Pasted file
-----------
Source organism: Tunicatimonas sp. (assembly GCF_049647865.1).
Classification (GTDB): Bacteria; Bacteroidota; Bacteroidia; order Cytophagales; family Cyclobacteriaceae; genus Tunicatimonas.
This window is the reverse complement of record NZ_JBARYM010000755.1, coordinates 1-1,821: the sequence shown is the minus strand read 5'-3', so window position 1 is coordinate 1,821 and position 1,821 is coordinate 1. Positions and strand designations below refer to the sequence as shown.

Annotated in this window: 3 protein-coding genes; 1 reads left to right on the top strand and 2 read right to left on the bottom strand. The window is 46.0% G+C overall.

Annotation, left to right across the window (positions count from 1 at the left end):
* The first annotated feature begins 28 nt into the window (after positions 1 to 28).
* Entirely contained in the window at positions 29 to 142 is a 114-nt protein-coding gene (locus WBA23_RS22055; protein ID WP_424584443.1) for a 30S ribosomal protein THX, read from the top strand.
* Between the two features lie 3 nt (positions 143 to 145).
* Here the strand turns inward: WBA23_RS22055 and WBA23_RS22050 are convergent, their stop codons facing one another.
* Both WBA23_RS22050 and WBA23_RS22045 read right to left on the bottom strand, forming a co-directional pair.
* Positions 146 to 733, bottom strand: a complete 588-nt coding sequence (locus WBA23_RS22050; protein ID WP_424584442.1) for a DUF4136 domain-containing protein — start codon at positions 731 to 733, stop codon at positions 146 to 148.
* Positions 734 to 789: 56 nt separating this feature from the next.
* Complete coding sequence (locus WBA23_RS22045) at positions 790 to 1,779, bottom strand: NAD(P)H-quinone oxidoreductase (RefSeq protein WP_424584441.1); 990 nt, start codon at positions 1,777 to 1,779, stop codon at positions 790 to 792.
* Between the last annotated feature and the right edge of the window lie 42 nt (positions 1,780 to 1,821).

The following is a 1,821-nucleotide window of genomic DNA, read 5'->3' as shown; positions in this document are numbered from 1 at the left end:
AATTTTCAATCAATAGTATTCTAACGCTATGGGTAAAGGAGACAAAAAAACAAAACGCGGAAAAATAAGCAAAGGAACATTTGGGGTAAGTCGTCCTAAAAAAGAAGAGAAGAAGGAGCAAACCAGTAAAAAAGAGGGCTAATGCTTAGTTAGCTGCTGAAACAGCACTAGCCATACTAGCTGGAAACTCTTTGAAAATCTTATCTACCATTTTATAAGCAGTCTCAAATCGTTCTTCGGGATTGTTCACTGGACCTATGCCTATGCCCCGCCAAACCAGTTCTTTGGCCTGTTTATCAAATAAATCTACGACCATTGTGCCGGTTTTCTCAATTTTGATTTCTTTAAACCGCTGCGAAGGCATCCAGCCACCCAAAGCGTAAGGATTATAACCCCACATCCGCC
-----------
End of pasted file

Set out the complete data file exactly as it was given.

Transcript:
Source organism: Tunicatimonas sp. (assembly GCF_049647865.1).
Classification (GTDB): Bacteria; Bacteroidota; Bacteroidia; order Cytophagales; family Cyclobacteriaceae; genus Tunicatimonas.
This window is the reverse complement of record NZ_JBARYM010000755.1, coordinates 1-1,821: the sequence shown is the minus strand read 5'-3', so window position 1 is coordinate 1,821 and position 1,821 is coordinate 1. Positions and strand designations below refer to the sequence as shown.

Annotated in this window: 3 protein-coding genes; 1 reads left to right on the top strand and 2 read right to left on the bottom strand. The window is 46.0% G+C overall.

Annotation, left to right across the window (positions count from 1 at the left end):
* The first annotated feature begins 28 nt into the window (after positions 1 to 28).
* Entirely contained in the window at positions 29 to 142 is a 114-nt protein-coding gene (locus WBA23_RS22055; protein ID WP_424584443.1) for a 30S ribosomal protein THX, read from the top strand.
* Between the two features lie 3 nt (positions 143 to 145).
* Here the strand turns inward: WBA23_RS22055 and WBA23_RS22050 are convergent, their stop codons facing one another.
* Both WBA23_RS22050 and WBA23_RS22045 read right to left on the bottom strand, forming a co-directional pair.
* Positions 146 to 733, bottom strand: a complete 588-nt coding sequence (locus WBA23_RS22050; protein ID WP_424584442.1) for a DUF4136 domain-containing protein — start codon at positions 731 to 733, stop codon at positions 146 to 148.
* Positions 734 to 789: 56 nt separating this feature from the next.
* Complete coding sequence (locus WBA23_RS22045) at positions 790 to 1,779, bottom strand: NAD(P)H-quinone oxidoreductase (RefSeq protein WP_424584441.1); 990 nt, start codon at positions 1,777 to 1,779, stop codon at positions 790 to 792.
* Between the last annotated feature and the right edge of the window lie 42 nt (positions 1,780 to 1,821).

The following is a 1,821-nucleotide window of genomic DNA, read 5'->3' as shown; positions in this document are numbered from 1 at the left end:
AATTTTCAATCAATAGTATTCTAACGCTATGGGTAAAGGAGACAAAAAAACAAAACGCGGAAAAATAAGCAAAGGAACATTTGGGGTAAGTCGTCCTAAAAAAGAAGAGAAGAAGGAGCAAACCAGTAAAAAAGAGGGCTAATGCTTAGTTAGCTGCTGAAACAGCACTAGCCATACTAGCTGGAAACTCTTTGAAAATCTTATCTACCATTTTATAAGCAGTCTCAAATCGTTCTTCGGGATTGTTCACTGGACCTATGCCTATGCCCCGCCAAACCAGTTCTTTGGCCTGTTTATCAAATAAATCTACGACCATTGTGCCGGTTTTCTCAATTTTGATTTCTTTAAACCGCTGCGAAGGCATCCAGCCACCCAAAGCGTAAGGATTATAACCCCACATCCGCC